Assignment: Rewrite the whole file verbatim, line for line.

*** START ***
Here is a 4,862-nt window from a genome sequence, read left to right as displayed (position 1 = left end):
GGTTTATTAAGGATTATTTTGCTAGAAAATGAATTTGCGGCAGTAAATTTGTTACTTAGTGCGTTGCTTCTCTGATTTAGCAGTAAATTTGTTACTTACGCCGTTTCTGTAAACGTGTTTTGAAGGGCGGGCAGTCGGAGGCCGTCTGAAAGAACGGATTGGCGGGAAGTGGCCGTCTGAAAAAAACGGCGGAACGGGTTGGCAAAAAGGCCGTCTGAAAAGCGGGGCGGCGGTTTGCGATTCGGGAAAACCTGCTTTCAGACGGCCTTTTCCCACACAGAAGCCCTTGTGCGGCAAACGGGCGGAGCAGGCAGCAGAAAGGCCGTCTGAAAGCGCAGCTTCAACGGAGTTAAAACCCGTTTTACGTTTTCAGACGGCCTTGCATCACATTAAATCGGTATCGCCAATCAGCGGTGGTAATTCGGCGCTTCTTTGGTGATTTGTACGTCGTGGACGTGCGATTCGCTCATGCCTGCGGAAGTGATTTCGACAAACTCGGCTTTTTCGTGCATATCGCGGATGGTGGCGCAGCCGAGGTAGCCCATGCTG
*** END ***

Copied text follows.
Here is a 4,862-nt window from a genome sequence, read left to right as displayed (position 1 = left end):
GGTTTATTAAGGATTATTTTGCTAGAAAATGAATTTGCGGCAGTAAATTTGTTACTTAGTGCGTTGCTTCTCTGATTTAGCAGTAAATTTGTTACTTACGCCGTTTCTGTAAACGTGTTTTGAAGGGCGGGCAGTCGGAGGCCGTCTGAAAGAACGGATTGGCGGGAAGTGGCCGTCTGAAAAAAACGGCGGAACGGGTTGGCAAAAAGGCCGTCTGAAAAGCGGGGCGGCGGTTTGCGATTCGGGAAAACCTGCTTTCAGACGGCCTTTTCCCACACAGAAGCCCTTGTGCGGCAAACGGGCGGAGCAGGCAGCAGAAAGGCCGTCTGAAAGCGCAGCTTCAACGGAGTTAAAACCCGTTTTACGTTTTCAGACGGCCTTGCATCACATTAAATCGGTATCGCCAATCAGCGGTGGTAATTCGGCGCTTCTTTGGTGATTTGTACGTCGTGGACGTGCGATTCGCTCATGCCTGCGGAAGTGATTTCGACAAACTCGGCTTTTTCGTGCATATCGCGGATGGTGGCGCAGCCGAGGTAGCCCATGCTG